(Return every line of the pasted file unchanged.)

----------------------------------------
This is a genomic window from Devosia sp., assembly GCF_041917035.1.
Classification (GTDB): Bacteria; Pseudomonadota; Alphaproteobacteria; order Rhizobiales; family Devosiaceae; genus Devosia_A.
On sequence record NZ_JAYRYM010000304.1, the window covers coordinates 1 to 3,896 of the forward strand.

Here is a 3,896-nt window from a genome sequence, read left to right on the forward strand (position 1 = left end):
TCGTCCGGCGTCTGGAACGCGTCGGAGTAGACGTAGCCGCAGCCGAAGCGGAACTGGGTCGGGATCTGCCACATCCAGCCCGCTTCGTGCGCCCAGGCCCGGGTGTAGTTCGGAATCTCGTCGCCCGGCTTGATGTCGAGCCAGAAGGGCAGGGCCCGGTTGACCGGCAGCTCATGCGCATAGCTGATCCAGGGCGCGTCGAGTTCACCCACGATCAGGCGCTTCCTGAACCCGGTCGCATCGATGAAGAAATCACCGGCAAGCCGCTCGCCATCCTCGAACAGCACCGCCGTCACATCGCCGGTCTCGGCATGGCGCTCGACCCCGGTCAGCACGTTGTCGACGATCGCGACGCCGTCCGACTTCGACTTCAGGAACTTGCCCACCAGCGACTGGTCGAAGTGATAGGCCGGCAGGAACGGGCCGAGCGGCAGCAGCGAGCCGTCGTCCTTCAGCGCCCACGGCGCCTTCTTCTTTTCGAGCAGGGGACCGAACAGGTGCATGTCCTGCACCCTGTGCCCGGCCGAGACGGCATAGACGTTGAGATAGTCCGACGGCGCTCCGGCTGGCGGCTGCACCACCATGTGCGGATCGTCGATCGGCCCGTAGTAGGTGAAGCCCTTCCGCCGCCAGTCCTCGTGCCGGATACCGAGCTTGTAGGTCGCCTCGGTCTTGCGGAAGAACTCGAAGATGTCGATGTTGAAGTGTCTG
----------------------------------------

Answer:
This is a genomic window from Devosia sp., assembly GCF_041917035.1.
Classification (GTDB): Bacteria; Pseudomonadota; Alphaproteobacteria; order Rhizobiales; family Devosiaceae; genus Devosia_A.
On sequence record NZ_JAYRYM010000304.1, the window covers coordinates 1 to 3,896 of the forward strand.

Here is a 3,896-nt window from a genome sequence, read left to right on the forward strand (position 1 = left end):
TCGTCCGGCGTCTGGAACGCGTCGGAGTAGACGTAGCCGCAGCCGAAGCGGAACTGGGTCGGGATCTGCCACATCCAGCCCGCTTCGTGCGCCCAGGCCCGGGTGTAGTTCGGAATCTCGTCGCCCGGCTTGATGTCGAGCCAGAAGGGCAGGGCCCGGTTGACCGGCAGCTCATGCGCATAGCTGATCCAGGGCGCGTCGAGTTCACCCACGATCAGGCGCTTCCTGAACCCGGTCGCATCGATGAAGAAATCACCGGCAAGCCGCTCGCCATCCTCGAACAGCACCGCCGTCACATCGCCGGTCTCGGCATGGCGCTCGACCCCGGTCAGCACGTTGTCGACGATCGCGACGCCGTCCGACTTCGACTTCAGGAACTTGCCCACCAGCGACTGGTCGAAGTGATAGGCCGGCAGGAACGGGCCGAGCGGCAGCAGCGAGCCGTCGTCCTTCAGCGCCCACGGCGCCTTCTTCTTTTCGAGCAGGGGACCGAACAGGTGCATGTCCTGCACCCTGTGCCCGGCCGAGACGGCATAGACGTTGAGATAGTCCGACGGCGCTCCGGCTGGCGGCTGCACCACCATGTGCGGATCGTCGATCGGCCCGTAGTAGGTGAAGCCCTTCCGCCGCCAGTCCTCGTGCCGGATACCGAGCTTGTAGGTCGCCTCGGTCTTGCGGAAGAACTCGAAGATGTCGATGTTGAAGTGTCTG